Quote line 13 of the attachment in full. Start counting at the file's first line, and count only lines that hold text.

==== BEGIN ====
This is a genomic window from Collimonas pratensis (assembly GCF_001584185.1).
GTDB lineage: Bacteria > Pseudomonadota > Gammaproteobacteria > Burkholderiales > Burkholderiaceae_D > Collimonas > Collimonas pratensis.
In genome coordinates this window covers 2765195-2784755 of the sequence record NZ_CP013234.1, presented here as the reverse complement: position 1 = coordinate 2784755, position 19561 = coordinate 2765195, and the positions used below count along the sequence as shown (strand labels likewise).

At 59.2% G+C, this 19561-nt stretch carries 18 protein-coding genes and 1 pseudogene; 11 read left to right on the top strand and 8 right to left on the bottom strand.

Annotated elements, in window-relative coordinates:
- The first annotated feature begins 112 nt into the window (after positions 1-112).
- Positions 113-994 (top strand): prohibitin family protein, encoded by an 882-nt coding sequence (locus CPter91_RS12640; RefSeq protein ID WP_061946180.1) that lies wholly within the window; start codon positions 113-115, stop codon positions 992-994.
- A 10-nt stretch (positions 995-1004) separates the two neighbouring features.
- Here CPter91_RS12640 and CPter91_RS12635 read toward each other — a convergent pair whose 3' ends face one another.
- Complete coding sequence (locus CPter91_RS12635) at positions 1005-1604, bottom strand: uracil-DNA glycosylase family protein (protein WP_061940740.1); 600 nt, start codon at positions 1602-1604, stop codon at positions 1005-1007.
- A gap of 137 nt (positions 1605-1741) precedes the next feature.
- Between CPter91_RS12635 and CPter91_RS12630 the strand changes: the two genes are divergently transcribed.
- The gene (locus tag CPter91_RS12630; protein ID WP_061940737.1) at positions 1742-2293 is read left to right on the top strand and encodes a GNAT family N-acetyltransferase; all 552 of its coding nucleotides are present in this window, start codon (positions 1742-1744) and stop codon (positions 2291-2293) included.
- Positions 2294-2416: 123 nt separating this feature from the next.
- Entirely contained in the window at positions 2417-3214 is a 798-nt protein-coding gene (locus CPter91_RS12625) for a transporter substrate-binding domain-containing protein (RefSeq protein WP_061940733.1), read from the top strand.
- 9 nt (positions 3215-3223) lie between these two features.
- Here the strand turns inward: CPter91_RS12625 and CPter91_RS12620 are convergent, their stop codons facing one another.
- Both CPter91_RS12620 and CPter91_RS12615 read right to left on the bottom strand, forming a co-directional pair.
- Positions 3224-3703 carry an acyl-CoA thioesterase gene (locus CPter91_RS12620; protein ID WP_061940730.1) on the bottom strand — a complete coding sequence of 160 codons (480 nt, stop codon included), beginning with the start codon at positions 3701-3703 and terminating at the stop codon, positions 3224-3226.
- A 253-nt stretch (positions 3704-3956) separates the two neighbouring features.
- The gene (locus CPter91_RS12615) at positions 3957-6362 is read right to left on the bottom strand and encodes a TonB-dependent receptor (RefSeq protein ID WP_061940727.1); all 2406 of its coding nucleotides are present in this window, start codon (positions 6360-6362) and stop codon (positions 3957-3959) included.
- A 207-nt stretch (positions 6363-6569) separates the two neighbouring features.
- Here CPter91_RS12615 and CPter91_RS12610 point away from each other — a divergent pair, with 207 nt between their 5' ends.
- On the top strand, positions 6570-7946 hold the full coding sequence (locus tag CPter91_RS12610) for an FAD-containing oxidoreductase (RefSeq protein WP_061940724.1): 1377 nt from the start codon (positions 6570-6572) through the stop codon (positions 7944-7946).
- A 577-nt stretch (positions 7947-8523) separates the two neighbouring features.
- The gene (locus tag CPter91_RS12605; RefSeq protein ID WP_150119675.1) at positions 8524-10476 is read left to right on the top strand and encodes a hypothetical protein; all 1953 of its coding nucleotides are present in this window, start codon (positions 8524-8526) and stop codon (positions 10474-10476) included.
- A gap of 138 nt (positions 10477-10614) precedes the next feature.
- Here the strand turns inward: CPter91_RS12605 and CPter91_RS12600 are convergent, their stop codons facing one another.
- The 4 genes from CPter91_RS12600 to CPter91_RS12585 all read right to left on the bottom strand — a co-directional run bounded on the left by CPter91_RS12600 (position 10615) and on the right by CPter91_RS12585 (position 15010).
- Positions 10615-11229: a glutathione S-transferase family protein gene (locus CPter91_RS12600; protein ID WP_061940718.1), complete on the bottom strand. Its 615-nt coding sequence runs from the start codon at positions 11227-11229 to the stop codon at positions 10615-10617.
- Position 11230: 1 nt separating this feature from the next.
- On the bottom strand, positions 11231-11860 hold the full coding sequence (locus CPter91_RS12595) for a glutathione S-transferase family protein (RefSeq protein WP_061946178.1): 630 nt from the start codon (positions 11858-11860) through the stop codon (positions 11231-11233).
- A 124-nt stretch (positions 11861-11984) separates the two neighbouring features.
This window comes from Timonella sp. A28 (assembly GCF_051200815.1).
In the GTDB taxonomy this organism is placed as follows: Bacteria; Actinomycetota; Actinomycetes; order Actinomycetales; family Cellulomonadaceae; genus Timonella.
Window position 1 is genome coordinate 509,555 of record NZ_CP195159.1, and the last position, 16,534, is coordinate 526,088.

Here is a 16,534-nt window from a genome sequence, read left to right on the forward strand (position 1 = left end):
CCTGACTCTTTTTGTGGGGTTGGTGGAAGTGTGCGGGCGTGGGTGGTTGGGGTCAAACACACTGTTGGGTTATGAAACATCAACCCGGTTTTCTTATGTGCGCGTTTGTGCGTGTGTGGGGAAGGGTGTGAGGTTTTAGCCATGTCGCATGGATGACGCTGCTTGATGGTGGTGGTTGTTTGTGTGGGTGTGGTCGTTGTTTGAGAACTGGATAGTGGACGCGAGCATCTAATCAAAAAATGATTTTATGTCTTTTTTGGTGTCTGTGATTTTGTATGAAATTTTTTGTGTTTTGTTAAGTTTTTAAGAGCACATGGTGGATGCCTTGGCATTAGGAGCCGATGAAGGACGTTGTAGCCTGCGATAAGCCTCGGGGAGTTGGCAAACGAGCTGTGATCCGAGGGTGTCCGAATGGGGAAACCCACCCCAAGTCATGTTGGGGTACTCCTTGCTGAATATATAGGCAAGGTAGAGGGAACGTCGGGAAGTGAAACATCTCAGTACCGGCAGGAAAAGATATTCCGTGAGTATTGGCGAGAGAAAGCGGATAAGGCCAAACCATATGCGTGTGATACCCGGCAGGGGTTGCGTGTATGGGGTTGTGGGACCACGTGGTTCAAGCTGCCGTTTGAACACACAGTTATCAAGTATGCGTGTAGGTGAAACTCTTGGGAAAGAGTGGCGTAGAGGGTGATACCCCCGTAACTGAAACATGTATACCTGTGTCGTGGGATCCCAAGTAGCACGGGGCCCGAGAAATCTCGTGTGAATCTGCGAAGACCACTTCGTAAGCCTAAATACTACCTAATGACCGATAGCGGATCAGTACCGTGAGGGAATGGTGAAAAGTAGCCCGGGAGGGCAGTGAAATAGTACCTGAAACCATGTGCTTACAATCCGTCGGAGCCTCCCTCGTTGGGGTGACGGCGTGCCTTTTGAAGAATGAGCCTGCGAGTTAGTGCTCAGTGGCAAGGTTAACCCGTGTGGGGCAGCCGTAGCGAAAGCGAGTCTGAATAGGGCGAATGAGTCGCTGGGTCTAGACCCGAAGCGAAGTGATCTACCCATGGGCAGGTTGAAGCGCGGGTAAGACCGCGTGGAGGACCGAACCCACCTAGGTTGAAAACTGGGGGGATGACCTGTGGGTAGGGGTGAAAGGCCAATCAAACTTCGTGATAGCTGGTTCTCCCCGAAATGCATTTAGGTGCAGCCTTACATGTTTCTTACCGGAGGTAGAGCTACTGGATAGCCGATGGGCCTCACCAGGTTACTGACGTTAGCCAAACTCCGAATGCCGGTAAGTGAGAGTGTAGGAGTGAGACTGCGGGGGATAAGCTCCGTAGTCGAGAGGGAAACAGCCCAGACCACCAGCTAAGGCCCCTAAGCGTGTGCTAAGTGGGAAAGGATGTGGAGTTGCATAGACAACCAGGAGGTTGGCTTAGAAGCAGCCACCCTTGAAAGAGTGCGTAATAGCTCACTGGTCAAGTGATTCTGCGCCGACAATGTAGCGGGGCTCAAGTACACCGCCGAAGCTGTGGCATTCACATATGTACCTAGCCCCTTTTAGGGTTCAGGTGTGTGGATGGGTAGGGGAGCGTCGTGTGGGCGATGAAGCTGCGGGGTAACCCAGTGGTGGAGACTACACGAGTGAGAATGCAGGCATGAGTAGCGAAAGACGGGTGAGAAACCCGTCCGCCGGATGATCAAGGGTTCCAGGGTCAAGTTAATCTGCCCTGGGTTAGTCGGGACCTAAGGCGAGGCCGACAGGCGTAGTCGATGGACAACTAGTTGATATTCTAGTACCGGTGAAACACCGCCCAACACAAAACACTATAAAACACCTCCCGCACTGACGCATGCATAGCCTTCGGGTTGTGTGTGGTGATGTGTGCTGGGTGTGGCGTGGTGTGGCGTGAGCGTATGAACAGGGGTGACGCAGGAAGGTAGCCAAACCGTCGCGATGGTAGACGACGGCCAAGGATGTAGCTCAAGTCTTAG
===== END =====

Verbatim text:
- The gene (locus tag CPter91_RS12630; protein ID WP_061940737.1) at positions 1742-2293 is read left to right on the top strand and encodes a GNAT family N-acetyltransferase; all 552 of its coding nucleotides are present in this window, start codon (positions 1742-1744) and stop codon (positions 2291-2293) included.